If you could look inside any healthIT system and you will find exactly the same challenges and a huge variety of approaches to solving the same sort of issue.

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I think this is a good starting position, and captures the high level use case.

“This is a situation where it should be possible to track ‘dynamically’ the catheter insert-review-remove lifecycle using INSTRUCTIONS and ACTION in Encounter compositions.”

Think we need to play around a bit here to see how to slice this. But might skip the persistent composition to start with. If we come up with something useful or have additional questions we’ll raise them here!

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I agree - the dynamic approach feels doable (and we did do it!) but it does depend on the local ability to capture enough data to make it work. Same applies to using a care-plan as the ‘focus’ for the cycle. That makes perfect sense if the staff are used to creating a Catheter Care plan as they will already be used to the documentation overhead that implies but in other settings that ‘care plan’ may be more implicit.

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I’m late to the party…

We use CVC/PVC in the emergency app for the circulation assessment and actions. In that context, sometimes you don’t have the INSTRUCTION, just the ACTION, alongside with an OBSERVATION (ACTION+OBS in the same COMPOSITION), ACTION to track status changes and data specific about the procedure, with some OBSERVATIONS for the body site + catheter size + extra info.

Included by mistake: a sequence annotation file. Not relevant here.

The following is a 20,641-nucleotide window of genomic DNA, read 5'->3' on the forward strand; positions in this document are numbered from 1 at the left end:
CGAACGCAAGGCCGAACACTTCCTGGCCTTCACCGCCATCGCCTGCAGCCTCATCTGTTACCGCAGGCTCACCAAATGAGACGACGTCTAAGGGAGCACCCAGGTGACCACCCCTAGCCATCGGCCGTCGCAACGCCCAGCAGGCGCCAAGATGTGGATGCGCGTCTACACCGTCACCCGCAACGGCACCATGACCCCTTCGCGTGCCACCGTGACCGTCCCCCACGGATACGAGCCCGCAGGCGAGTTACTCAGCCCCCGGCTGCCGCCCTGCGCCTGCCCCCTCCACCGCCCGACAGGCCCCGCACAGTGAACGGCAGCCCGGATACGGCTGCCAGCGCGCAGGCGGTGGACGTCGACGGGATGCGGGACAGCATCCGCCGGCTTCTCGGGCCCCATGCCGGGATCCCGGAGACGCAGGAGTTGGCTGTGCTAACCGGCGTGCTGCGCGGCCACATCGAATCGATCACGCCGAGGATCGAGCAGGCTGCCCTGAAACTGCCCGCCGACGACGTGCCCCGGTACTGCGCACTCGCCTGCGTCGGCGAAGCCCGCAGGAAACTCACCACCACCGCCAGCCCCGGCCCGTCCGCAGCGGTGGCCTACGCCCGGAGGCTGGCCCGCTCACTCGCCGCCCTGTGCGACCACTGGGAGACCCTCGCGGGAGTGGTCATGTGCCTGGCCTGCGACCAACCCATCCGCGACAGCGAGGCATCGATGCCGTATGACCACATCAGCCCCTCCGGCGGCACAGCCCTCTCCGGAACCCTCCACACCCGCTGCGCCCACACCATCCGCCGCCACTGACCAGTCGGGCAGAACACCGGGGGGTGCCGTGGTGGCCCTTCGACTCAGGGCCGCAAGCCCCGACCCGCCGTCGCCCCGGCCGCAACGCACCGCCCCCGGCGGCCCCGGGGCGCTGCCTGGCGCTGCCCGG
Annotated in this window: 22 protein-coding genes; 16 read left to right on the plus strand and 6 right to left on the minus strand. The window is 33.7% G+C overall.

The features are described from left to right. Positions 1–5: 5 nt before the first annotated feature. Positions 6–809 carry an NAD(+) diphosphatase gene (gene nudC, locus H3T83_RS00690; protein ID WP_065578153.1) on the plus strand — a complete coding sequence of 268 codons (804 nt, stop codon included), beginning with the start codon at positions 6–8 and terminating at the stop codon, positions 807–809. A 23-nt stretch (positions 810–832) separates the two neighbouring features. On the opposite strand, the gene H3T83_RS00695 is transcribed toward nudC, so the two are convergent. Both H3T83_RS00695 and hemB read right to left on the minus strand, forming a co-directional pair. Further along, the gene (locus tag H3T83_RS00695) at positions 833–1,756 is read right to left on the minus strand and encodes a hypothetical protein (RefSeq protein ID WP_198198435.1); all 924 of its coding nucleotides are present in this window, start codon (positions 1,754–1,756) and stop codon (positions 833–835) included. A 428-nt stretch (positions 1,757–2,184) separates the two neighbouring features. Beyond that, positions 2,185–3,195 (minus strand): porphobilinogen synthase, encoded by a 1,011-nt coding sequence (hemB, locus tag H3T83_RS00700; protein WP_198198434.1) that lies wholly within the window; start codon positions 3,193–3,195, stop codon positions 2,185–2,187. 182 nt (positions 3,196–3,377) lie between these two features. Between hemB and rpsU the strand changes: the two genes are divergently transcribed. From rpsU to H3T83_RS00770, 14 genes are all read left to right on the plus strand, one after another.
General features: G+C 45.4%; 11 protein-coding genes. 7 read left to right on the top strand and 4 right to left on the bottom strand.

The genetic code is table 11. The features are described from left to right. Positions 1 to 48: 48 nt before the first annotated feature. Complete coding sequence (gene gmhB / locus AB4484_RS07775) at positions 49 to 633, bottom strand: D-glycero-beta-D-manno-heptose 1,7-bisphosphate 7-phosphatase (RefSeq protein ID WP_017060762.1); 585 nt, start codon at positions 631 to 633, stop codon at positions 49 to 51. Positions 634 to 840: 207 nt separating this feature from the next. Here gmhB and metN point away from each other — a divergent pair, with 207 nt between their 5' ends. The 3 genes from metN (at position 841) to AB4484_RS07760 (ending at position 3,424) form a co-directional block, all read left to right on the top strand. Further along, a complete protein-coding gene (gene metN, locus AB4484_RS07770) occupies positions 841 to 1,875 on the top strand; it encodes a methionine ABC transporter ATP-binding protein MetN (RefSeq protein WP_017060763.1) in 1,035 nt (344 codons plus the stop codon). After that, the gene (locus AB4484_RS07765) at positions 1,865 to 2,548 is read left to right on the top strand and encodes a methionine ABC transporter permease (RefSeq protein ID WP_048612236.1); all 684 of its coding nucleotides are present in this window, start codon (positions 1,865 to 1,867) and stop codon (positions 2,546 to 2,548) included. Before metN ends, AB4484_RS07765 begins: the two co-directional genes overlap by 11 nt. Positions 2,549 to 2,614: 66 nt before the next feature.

On ICU and other levels of hospitalization an INSTRUCTION applies better than for emergency. But I totally agree with Ian. Having an INSTRUCTION, that would be INSTRUCTION+ACTION on the first COMPOSITION to set the initial status of the request.

I guess also the TASK PLANNING could be used for tracking, but I’m not familiar with that model.

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Another one late to the party.

I think task planning imay be a solution, because its not all about insertion and removal, but also replace, that encompass both. For the user point of view, no one wants to record remove catheter and insert a new one, when they just want to record that a replacement was done.
To list all the medical devices that a patient has and how many days they are exposed to, is very relevant for infection control. So, find a way to express the presence of a device should be more standardized and not dependable of local solutions.

So, find a way to express the presence of a device should be more standardized and not dependable of local solutions.

Yup I agree but there really have to be 2 separate approaches…

  1. Where each ‘device’ event (insertion, review, removal, replace etc) is captured rigorously (preferably supported by task-planning but you still need instructions, actions etc). That is the gold standard but it does involve a lot more development and ambition by the customer.

  2. Just manually a maintain a ‘register’ of ‘current devices’ - we do have a devices summary archetype for this. THis is simpler but does require someone to manually curate the register and keep it up to date.

But you are right. We should start trying to document these different examples, even if alternative approaches might be required.

Considering the ACTION approach, not a specific archetype, any change of status can be recorded, since you map the ISM states with your real world statuses, so if you have those 3 statuses in the ACTION archetype, I don’t see the issue. Now, if the specific archetype doesn’t have those, it could be edited.

From the TP model what you get is a more detailed workflow specification with actionable items, that could help to semi-automate some record flows. But in terms of tracking those 3 statuses, either works (EVAL+ACTION vs. TP).

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and that might help with one of the other issues, which is the granuality of the INSTRUCTION e.g. ‘Catheter management’ vs. ‘replace/remove/inseret etc’ which again will be down to local policy /custom.